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النشر الإلكتروني

Against the eastern gale of Paradise
Leveli'd his evening rays.

It was a rock
Of alabaster, pild up to the clouds,
Conspicuous far; winding with one ascent
Accessible from earth, one entrance bigh:
The rest was shaggy cliff, that overhung
Still as it rose, impossible to climb.
Betwixe these rocky pillars Gabriel sat,
Chief of th' avgelic guards, awaiting night..
About him exercis'd heroic games
Th' unarmed youth of heaven; but nigh at hand
Celestial armoury, shields, helms, and spears,
Ilung high with diamond flaming, and with gold.
Thither came Uriel, gliding through the even
On a sunbeam, swift as a shooting star
In autumn thwarts the night, when vapours fir'd
Impress the air, and shows the mariner
From what point of his compass to beware
Impetuous winds: be thus began in haste :

* Gabriel! to thee thy course by lot hath given Charge, and strict charge, that to this happy place No evil thing approach, or enter in. This day, at height of noon came to my spbere A spirit; zealous, as he seem'd, in know More of th' Almighty's works: and chiefly man, God's latest image. I describ'd his way, Bent all on speed, and mark'd his airy gait : But, in the mount that lies from Eden north, Where be first lighted, soon discern'd his looks Alien from heaven, with passions foui obscur’d; Mine eye pursued him still, but under shade Lost sight of him. One of the banish'd crew, I lear, bath ventur'd from the deep, to raise New troubles; him thy care must be io fiod."

To a hom the winged warrior thus return'd : “ Criel! No wonder if thy perfect sight, Amid the sun's bright circle, where thou site'st See far and wide : iv at this gate pone pass The vigilance here plac'd, but such as come Well known fron beaven; and since meridian bour No creature thevce : if spirit of otber sort,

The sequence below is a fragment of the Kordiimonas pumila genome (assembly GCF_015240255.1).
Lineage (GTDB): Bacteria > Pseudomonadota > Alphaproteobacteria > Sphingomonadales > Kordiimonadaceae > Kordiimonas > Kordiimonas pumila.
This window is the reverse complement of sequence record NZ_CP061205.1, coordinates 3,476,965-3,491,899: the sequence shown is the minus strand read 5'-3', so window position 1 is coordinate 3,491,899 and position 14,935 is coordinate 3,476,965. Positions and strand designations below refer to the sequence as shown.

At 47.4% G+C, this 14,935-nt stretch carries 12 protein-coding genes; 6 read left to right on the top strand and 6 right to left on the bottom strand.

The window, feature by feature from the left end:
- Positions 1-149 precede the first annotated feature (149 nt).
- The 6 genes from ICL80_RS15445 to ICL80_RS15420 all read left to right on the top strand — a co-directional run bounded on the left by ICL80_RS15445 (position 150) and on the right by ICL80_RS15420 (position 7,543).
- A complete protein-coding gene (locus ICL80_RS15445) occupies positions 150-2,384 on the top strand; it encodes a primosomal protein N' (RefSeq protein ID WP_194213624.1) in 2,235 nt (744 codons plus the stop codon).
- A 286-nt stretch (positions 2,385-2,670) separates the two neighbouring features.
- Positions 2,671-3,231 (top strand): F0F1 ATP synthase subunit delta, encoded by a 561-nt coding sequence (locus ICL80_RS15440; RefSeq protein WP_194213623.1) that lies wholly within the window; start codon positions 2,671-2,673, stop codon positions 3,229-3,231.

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Beneath th' Azores; whether the prime orb,

Incredible how swift, had thither rollid
and with gold By shorter flight to th' east, had left him there,

The clouds that on his western throne attend.
Jlad in ber sober livery all things clad:
Silence accompanied; for beast, and bird,
Were slunk; all but the wakeful nightingale;
They to their grassy coucli, these to their nests,
She all night long her amorous descant sung ;
With living sapphires; Hesperus, that led
The starry bost, rode brightest; till the moon,
Rising in clouded majesty, at length,
Apparent queen, unveil'd her peerless light,
And o'er the dark her silver mantle threw.

So minded, have o'erleap'd these eartby bounds
on purpose, hard thou know'st it 10 exclude
Spiritual substance with corporeal bar.
But, if within the circuit of these walks,
In whatsoever shape, he lurk, of whom
Thou tell’st, by morrow dawning I shall know."

So promis'd he ; and Uriel to his charge (rais'd,
Return’d

, on that bright beam, whose point now
night

Bore him slope downward to the sun, now fallen
Arraying with reflected purple’ and gold

Now came still evening on, and twilight grey
Silence was pleas'd: now glow'd the firmament

When Adam thus to Eve: “ Fair consort! th' hour